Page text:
What’s the point of having this superb military you’re always talking about, if we can’t use it.
Tim L. asks and Jim H. echoes the question: Why shoot million-dollar missiles at shacks? Hey, State Capital!
It goes a little something like this. Hum along if you like. Most of the combat in the world today, and most of the death in warfare, comes in the form of small arms. There is plenty of money to be made in selling guns, of course, but much of it by the middlemen. On the manufacturing side, small arms are easy to manufacture, simple and stable in design, almost infinitely replicable, and at this point in their development very, very, very reliable. No government is spending billions of dollars on semi-automatic rifle R&D. Billion-dollar maintenance contracts aren't required. Distributed revenues across component manufacturers and systems designers and computer programmers, und und und, are nowhere to be found. Guns are a fine business, but, like, totally mom-n-pop.
Million-dollar missiles are another thing entirely. Million-dollar missiles pad the pockets of everyone from research universities to advanced technology companies to Congressmen and their congressional districts. Now naturally Congresscreatures want this money and their constituents want this money and the companies and research universities surely want this money and the US military works for the same government as all those Congresscreatures who give the military money to give to the companies to give to the districts to give to the congresscreatures and back again. How much of our military policy is driven by the ouroboran economics of Procurement? Quite a fucking lot. The machinery of death is an investment vehicle. The reason we blow up huts with million-dollar smart bombs is so that we can buy more million-dollar smart bombs, and not one tear is going to be shed if another shanty-town traning camp pops up another mile down the road and "costs" another missile.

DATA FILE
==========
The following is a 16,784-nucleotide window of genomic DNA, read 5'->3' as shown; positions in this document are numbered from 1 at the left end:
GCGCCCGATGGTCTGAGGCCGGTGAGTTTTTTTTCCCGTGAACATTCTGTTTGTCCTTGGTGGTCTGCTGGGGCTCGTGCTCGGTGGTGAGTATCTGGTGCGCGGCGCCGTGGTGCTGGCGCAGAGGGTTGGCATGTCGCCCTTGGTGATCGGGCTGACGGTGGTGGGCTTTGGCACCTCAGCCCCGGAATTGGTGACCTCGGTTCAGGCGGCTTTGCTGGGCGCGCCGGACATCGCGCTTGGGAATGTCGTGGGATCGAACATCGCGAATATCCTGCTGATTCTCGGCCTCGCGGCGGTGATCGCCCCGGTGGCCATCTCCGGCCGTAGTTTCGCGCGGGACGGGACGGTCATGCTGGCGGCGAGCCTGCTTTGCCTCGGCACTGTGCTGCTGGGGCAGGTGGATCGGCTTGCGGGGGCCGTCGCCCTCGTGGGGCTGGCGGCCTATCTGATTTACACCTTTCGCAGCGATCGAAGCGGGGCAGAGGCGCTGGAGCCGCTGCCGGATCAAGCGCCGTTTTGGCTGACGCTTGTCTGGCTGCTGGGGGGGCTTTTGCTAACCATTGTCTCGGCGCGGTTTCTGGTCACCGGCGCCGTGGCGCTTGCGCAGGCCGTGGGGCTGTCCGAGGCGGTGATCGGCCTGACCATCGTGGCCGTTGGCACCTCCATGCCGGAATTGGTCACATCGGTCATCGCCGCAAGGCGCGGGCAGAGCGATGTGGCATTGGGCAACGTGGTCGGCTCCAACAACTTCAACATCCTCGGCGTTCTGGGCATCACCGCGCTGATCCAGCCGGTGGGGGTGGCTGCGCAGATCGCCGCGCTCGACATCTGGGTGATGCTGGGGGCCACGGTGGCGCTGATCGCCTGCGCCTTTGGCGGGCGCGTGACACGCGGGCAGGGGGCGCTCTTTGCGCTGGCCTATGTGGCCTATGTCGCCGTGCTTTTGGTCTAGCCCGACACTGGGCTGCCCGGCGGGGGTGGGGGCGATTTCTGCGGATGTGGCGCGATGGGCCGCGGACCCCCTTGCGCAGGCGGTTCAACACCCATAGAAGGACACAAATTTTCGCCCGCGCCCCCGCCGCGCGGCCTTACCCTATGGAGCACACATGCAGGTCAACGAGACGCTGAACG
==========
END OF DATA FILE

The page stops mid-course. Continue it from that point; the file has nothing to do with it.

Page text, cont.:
"War is a racket. It always has been. It is possibly the oldest, easily the most profitable, surely the most vicious. It is the only one international in scope. It is the only one in which the profits are reckoned in dollars and the losses in lives. A racket is best described, I believe, as something that is not what it seems to the majority of the people. Only a small 'inside' group knows what it is about. It is conducted for the benefit of the very few, at the expense of the very many. Out of war a few people make huge fortunes."
-Smedley D. Butler